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The Last Supper

A Guide to Elegant Dining

NO WRITER ATTRIBUTED

Before your parents leave you at the mercy of Harvard's so-called meal plan, they may want to treat you to a real meal at one of the area's finer culinary attractions. The choices can be overwhelming, but here are several of our suggestions for a memorable--if not inexpensive--Last Supper. It's never too soon to make reservations, and September may be too late.

For creative nouvelle American cuisine in a subdued but elegant setting, The Seasons may be Boston's best. Overlooking Faneuil Hall Marketplace in the Bostonian Hotel, it also offers an incomparable selection of American wines. Rarities in the new Charles Hotel at Harvard Square offers equally innovative continental fare with impeccable service. Both establishments may face some stiff competition from another newcomer, Le Marquis de Lafayette at Lafayette Place, whose wunderkind chef should soon become the talk of the town.

Convenient to Harvard yard, with its own parking, Lenora (1812 Mass. Ave.) brings exquisite sauces and interesting ingredients to bear on more distinctly French fare. For less adventurous francophiles, Maison Robert (45 School St., Boston) remains true to Europe's haute cuisine. And Autre Chose (1105 Mass. Ave.) serves excellent provincial French dishes at among the more affordable prices in town.

In and around The Square, The Voyagers (45.5 Mt. Auburn St.), The Harvest (44 Brattle St.), Upstairs at The Pudding (10 Holyoke St.) and Henry IV (96 Winthrop St.) receive consistently strong reviews.

At Le Bocage (72 Bigelow Ave., Watertown), the internationally acclaimed Enzo Danesi meticulously attends to both his contemporary continental menu and his loyal patrons. Call in advance or you may lose your table to Julia Child. Danesi's protege, a Harvard grad, rivals his master with Northern Italian cuisine at 11 Capriccio (53 Prospect St., Waltham).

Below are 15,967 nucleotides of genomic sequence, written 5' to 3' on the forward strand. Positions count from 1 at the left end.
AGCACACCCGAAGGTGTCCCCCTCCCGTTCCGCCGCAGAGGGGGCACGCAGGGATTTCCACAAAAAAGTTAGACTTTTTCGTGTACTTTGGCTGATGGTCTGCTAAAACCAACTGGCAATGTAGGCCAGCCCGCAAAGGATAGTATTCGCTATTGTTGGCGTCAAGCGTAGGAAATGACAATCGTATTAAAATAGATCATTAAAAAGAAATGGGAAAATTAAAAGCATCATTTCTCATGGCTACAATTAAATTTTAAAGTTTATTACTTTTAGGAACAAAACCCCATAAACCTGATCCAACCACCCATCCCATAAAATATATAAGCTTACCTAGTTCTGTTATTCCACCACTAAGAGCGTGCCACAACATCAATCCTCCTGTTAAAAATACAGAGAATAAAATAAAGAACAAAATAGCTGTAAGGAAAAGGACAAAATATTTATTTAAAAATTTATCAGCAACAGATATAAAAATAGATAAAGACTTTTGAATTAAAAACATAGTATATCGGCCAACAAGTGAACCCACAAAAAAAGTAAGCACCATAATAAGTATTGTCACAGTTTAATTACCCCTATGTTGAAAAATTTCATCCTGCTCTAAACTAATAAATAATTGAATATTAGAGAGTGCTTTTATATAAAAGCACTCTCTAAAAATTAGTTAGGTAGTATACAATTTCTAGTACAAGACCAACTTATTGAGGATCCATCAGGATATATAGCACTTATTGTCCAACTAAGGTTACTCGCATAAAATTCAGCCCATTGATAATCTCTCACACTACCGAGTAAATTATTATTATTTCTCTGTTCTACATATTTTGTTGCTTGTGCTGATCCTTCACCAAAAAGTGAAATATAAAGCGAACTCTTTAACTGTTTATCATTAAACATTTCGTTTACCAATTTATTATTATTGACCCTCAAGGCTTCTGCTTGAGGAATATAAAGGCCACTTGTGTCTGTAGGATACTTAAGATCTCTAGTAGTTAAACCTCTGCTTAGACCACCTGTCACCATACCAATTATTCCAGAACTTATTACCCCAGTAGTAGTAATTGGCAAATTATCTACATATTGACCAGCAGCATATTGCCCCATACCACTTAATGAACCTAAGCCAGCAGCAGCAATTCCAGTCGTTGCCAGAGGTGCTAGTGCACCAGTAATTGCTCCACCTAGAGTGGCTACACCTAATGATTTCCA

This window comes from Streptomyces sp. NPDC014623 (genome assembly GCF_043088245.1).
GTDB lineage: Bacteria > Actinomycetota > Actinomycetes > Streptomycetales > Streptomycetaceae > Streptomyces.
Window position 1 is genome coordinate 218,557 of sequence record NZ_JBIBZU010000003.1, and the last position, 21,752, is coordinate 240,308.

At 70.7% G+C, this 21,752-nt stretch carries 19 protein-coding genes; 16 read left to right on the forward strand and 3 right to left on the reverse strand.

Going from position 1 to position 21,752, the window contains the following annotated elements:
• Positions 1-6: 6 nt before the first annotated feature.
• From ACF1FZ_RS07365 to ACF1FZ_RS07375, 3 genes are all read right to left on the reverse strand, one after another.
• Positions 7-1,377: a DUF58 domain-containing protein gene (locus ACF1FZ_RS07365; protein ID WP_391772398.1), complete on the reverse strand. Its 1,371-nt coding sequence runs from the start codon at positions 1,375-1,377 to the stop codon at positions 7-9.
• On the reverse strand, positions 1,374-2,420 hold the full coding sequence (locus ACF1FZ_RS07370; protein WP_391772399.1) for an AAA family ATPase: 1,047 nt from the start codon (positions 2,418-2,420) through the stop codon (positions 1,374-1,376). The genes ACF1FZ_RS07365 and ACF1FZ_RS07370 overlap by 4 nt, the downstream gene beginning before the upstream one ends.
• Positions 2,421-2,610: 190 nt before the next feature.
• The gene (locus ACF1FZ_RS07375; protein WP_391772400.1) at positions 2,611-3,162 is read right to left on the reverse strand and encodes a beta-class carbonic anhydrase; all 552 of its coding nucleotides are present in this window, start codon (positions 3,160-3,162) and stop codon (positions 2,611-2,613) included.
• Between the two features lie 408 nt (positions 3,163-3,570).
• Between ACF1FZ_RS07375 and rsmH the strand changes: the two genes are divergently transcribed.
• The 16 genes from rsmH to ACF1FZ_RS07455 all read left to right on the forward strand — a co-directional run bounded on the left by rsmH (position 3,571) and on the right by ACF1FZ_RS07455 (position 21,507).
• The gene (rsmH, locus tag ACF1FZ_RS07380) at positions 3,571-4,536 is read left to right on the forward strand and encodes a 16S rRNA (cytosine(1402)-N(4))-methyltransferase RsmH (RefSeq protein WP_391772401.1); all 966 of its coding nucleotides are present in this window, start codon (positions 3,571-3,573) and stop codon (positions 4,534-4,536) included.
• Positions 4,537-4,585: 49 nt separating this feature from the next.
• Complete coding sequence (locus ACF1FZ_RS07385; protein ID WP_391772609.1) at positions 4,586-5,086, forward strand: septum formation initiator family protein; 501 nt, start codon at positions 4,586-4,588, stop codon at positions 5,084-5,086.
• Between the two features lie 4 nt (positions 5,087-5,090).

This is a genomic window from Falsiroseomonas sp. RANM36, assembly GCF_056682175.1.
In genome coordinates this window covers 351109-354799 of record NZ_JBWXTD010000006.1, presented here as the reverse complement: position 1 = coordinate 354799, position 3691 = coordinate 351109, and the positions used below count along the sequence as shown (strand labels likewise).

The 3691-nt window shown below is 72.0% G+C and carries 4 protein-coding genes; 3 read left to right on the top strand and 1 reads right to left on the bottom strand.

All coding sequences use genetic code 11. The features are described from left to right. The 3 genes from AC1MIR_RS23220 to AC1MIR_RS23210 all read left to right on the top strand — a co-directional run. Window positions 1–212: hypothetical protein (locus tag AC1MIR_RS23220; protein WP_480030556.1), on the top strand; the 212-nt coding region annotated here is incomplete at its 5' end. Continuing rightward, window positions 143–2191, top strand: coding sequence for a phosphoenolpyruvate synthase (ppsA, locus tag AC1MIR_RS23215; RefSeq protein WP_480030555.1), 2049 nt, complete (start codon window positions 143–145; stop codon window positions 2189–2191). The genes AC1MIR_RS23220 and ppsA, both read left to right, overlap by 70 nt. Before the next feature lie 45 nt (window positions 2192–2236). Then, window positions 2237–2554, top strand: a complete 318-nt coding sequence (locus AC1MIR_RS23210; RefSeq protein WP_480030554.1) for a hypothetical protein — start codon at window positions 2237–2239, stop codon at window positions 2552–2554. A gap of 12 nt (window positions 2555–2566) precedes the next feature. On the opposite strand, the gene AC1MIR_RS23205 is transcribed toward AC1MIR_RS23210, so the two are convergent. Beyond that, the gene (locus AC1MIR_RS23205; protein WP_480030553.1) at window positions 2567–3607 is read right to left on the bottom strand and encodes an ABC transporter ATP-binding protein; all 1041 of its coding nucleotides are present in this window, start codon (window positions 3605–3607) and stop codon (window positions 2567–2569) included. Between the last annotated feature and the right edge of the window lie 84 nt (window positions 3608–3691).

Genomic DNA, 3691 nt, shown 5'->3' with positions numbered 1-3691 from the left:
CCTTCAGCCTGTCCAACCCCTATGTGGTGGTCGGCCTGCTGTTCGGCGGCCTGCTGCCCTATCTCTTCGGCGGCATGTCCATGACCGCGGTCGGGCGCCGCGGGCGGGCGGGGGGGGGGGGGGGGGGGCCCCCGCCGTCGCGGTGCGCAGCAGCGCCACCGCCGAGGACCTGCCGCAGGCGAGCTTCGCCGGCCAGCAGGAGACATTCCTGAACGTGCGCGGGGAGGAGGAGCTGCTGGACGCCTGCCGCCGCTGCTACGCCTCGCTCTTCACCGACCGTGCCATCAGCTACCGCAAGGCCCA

Once considered Boston's premier restaurant. Locke-Ober (3 and 4 Winter Pl.) remains one of Harvard's oldest and best traditions. An extensive menu includes the legendary specialty of the house, lobster savannah, along with many veal, beef, and game dishes. More gregarious traditionalists will feel right at home at Durgin Park (340 N. Market St. and also 100 Huntington Ave., Boston), where diners sit elbow-to-elbow carving succulent prime ribs. And for the native New Yorker, Grill 23 (161 Berkeley St., Boston) serves Manhattan-style beef, veal, and seafood fare.

In Boston's celebrated North End, you can find all manner of Italian food, but Francesca's (150 Richmond St.) stands out for everything from calamari to cannoli.

For something out of the ordinary, Chef Chang's House (1004 Beacon St., Brookline) elevates Chinese culinary art to a new high. Don't miss the crispy spicy tangerine beef or the other Szechuan specialities.

But when you get right down to it, Boston doesn't owe its reputation to foreign imports. New England's nautical tradition thrives throughout the area, and two seafood restaurants deserve special mention. Anthony's Pier 4 (140 Northern Ave.) on the waterfront is one of The Hub's most popular tourist attractions--with good reason. From airy popovers to steaming lobsters, Greek immigrant Anthony Athanas precisely captures New England's gastronomical heritage. As you wait for your table, the fact that you're in good company may offer some consolation; the lobby's wood-panelled walls are adorned with pictures of countless celebrities who've been there before you.

If you'd rather avoid the paparazzi, Legal Sea Foods is the place for fish. Legal (5 Cambridge Center, 64 Arlington St., Boston, and 43 Boylston St., Chestnut Hill) serves up the freshest catch of the day simply and expertly. Sample their steamers and sip famous strawberry daiquiries while you wait for your table. Sitting in the lounge amid the varied aromas may push your patience to the limit, but it's worth the wait.

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